Usually Best Picture and Best Director are linked in such a way, that the Academy had to expand the rooster of Best Picture in order to be fair with the directors. Well, I would think that they had to open the Best Director instead, so that you could have filmmakers whose films are not included but who display some of the most impressive directing work in the business. But it is what it is.
This year’s five Oscar nominees include a legend who is already an Oscar winner, two who were previously nominated, and two first timers.
According to the way award season has leaned and reviewing the prognosticators, the Oscar statuette should already be engraved with Cuarón’s name on it, but don’t count out the impressive work of McQueen and the popularity of O’Russell’s ‘American Hustle’.
And now, let’s go a little bit deeper into their nominations and body of work.
The technical difficulty and how Cuarón solved each problem in order to erase all the seams and make a fantastic film in outer space to compete in grandeur and breath taking vistas with Kubrick’s ‘2001 A Space Odyssey’, is what has impressed critics and audiences around the world. As important as all the technical issues are, he was able to concentrate on his two stars’ performances to make more human the visual spectacle. ‘Gravity’ brings pack the idea of a filmmaker as a master magician, like some sort of new age Méliès.
Children of Men
Alfonso Cuarón is a Mexican film director, screenwriter, producer and editor who was first discovered by American audiences when his film ‘A Little Princess’ (1995) was nominated for an Oscar for Best Cinematography. After helming an extraordinary version of Dickens’ ‘Great Expectations’ he jumped to universal fame with ‘Y Tu Mamá También’, a sort of Spanish road film that brought to the spotlight the career of actors Gael García Bernal and Diego Luna. This lead him to be hired for the 3rd film in the Harry Potter franchise (Harry Potter and the Prisoner of Azkaban) always referred to as the best of the series.
In 2006 he wrote and directed his best film to date, the dystopian ‘Children of Men’, with a very strong perception of the future. His 2013 film ‘Gravity’ made him the recipient of the Golden Globe and the Directors Guild of America awards, which have put him in the fast track to the podium, come Oscar night.
He has continued working as producer of films like ‘Pan’s Labyrinth’, ‘Crónicas’, ‘The Assassination of Richard Nixon’ and ‘Rudo y Cursi’.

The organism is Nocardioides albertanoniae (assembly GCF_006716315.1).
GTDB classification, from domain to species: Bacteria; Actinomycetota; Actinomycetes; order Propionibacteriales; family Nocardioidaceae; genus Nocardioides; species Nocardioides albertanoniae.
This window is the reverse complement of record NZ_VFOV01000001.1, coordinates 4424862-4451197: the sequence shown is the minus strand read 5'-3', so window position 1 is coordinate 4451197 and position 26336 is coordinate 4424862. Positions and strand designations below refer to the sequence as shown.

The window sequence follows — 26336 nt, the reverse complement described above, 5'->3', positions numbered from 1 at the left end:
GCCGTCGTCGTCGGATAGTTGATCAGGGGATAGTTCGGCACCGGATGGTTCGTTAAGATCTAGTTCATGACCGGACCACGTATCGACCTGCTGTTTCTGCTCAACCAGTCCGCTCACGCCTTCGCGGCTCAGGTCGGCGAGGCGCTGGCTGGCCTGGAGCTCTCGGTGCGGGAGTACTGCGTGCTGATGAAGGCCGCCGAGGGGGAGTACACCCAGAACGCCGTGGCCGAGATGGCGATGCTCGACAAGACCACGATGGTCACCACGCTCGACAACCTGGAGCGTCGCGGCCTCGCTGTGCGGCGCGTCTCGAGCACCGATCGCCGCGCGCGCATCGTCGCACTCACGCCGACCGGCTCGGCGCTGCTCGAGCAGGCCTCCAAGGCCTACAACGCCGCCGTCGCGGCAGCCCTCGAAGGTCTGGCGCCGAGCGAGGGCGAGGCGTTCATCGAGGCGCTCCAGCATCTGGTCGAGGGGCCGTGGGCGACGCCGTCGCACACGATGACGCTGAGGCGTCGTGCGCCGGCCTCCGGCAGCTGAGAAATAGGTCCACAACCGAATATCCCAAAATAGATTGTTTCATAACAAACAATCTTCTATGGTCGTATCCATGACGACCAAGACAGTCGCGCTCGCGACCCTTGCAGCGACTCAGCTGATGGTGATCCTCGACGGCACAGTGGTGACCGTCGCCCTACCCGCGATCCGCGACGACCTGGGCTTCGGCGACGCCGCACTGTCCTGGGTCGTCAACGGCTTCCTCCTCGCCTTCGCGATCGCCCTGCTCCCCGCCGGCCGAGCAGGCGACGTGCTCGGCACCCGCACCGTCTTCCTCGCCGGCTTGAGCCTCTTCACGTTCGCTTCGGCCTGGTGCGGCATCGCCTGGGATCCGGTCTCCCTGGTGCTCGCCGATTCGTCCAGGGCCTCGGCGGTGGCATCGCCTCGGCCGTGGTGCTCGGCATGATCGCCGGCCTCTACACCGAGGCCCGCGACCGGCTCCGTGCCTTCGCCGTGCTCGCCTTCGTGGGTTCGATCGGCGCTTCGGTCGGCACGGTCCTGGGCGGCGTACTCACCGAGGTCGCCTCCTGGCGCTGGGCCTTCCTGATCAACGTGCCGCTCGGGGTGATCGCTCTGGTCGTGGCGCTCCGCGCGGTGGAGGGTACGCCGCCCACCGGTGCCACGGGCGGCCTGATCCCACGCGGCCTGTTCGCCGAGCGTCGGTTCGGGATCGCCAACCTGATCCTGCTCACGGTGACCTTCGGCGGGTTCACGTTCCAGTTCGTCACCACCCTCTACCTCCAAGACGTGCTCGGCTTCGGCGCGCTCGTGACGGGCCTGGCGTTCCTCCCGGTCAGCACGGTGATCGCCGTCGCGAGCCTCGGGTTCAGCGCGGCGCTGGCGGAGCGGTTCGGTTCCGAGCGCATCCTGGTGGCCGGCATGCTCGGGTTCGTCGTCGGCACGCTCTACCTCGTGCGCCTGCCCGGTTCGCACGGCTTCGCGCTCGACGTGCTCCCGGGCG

’12 Years A Slave’s impact is in the way McQueen depict atrocious acts while the south languishes into a quiet and beautiful sunset. With this he doesn’t want to embellish slavery, but clearly express this social injustice was so common it was a part of life. Famous for his long takes, McQueen has two pivotal moments in this film to make the audience watch in silence: as Solomon hangs a whole day from a tree, not dying because his toes can touch the ground. As he tries to survive, the rest of the slaves do their daily chores, as if he didn’t exist. The level of submission and the powerful will to survive another day underline this scene. The other hard-to-watch sequence is the lashing of young Patsey by fellow slave Solomon, in front of her master/lover Edwin Epps and his wife Misses Epps. With no editing, but just unspeakable pain, the scene goes on until the audience cringes. It works like the Ludovico Experiment in Kubrick’s ‘A Clockwork Orange’, where the audience stops taking a cerebral approach and is left with a visceral response. The rest of the film is a perfect telling of the capture of a free man and how his spirit is tortured beyond any physical pain. This is McQueen’s most academic film, following the arc of a storyline instead of making it follow a character, as it happened in his two previous films.
For a review of '12 Years a Slave' click on the following link:
British director, screenwriter and video artist, McQueen received the Camera D’Or for his first film ‘Hunger’, centered on the 1981 Irish hunger strike led by Bobby Sands. The film was also awarded at the Sydney Film Festival for “its controlled clarity of vision, its extraordinary detail and bravery, the dedication of its cast and the power and resonance of its humanity" Famous is the scene in which Bobby Sands (Michael Fassbender) discusses with a local priest topics of political, social and religious resonance, while McQueen’s camera rolls for more than 17 uninterrupted minutes, describing a character arc that gives the film its power. Director and actor would work together again in ‘Shame’ a film about a sex addict descending into despair.
For a review of 'Hunger' click on the following link: